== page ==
Analog skimming devices that rely on audio technology are not new. They've been around since the early 1990s. But this less-expensive technology is making a comeback, some say, because of the downturn in the global economy.
Pradeep Moudgal says the U.S. is migrating toward EMV. But how much new investment are card issuers going to have to make, and what steps does the collective industry need to take to ensure the transition from the mag-stripe to the chip is a smooth one?
Unfortunately, says Ken Vander Wal, most organizations have done little to address security in their policies and procedures regarding BYOD, which is changing the ways companies address user behavior and risk.
Servers at Virginia Commonwealth University were recently hacked, potentially exposing Social Security numbers for more than 176,000 faculty, staff, students and affiliates at the university and the VCU Health System.
Winning senior executive support for information security spending requires "a solid business case of justifications," says Christopher Paidhrin, security compliance officer at PeaceHealth Southwest Medical Center.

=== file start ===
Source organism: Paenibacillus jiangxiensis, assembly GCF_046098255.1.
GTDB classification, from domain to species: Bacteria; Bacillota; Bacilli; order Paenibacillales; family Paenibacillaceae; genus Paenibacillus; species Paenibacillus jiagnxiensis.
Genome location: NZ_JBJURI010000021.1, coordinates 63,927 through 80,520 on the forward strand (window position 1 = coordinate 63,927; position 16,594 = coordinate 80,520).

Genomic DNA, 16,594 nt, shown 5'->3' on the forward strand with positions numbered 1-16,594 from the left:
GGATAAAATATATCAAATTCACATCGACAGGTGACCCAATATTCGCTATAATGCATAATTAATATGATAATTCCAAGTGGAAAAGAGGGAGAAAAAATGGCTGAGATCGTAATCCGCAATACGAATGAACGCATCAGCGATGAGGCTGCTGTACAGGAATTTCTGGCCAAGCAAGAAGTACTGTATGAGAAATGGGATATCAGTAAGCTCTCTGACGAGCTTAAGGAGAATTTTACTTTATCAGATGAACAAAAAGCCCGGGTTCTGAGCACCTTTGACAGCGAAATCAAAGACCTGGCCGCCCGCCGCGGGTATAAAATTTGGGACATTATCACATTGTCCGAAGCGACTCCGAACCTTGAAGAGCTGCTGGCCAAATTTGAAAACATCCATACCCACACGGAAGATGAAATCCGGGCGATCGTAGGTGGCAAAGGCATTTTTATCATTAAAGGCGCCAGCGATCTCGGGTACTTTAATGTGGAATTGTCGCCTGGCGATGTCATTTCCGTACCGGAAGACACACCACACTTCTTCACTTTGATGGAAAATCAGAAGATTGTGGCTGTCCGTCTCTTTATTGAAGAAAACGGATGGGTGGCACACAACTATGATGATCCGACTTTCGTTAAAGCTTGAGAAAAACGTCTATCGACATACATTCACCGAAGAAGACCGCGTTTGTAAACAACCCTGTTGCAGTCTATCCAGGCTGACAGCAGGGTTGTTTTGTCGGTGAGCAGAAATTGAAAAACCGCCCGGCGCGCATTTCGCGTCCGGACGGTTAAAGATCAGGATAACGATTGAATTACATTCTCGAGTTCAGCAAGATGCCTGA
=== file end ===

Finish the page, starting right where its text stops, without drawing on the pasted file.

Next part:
The bust of six Estonians for one of the biggest online frauds ever is reminiscent of another type of organized crime: drugs. Despite the similarities, there's one big difference between drugs and online crimes.
Mobile banking is a 'must-have' today, but the foray into this new financial-services arena comes with risk. Consistent review and implementation of security layers and controls is the only strategic way to tackle emerging mobile offers.
U.S. and Estonian authorities have broken up one of the largest Internet crime schemes that allegedly netted $14 million in fraudulent advertising fees and infected 4 million computers in 100 countries.
Bank of America's Keith Gordon says securing the mobile channel is much like securing any other banking channel: Controlling risks requires layers of security and controls. But educating customers plays a key security function, too.